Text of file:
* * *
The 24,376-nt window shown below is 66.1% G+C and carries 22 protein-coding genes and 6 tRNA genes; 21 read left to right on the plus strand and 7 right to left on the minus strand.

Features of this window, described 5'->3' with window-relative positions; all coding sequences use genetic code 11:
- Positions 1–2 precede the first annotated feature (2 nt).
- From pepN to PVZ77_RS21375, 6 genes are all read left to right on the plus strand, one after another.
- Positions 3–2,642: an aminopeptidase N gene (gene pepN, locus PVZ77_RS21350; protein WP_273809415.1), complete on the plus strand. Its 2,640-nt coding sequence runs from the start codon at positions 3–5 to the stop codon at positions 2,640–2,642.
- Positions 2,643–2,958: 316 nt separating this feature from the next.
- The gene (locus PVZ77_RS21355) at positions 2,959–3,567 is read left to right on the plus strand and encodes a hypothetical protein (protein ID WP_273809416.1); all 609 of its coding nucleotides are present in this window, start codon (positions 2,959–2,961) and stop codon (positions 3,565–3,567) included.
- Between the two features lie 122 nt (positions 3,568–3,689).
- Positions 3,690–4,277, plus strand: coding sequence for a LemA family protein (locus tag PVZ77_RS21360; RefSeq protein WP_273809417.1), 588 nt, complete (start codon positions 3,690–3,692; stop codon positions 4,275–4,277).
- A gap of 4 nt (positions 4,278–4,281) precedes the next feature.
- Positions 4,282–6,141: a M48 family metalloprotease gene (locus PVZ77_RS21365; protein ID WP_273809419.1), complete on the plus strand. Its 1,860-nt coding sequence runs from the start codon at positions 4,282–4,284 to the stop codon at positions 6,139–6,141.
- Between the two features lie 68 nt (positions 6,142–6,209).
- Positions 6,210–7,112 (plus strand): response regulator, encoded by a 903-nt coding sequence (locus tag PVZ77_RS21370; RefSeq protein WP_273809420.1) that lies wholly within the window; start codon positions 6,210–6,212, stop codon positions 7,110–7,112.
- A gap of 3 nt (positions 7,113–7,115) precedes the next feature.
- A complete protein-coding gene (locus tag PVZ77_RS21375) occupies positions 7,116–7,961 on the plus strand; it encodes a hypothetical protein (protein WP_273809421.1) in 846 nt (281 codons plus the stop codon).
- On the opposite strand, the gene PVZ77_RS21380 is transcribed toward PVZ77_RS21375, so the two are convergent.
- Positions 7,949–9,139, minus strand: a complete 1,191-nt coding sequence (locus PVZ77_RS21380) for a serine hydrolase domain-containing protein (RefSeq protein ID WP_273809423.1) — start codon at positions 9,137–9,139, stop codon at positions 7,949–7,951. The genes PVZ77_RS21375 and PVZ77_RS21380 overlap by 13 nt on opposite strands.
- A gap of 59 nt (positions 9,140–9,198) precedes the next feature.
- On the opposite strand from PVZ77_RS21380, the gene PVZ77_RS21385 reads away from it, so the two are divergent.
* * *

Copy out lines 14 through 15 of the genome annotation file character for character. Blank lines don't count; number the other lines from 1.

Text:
- A gap of 3 nt (positions 7,113–7,115) precedes the next feature.
- A complete protein-coding gene (locus tag PVZ77_RS21375) occupies positions 7,116–7,961 on the plus strand; it encodes a hypothetical protein (protein WP_273809421.1) in 846 nt (281 codons plus the stop codon).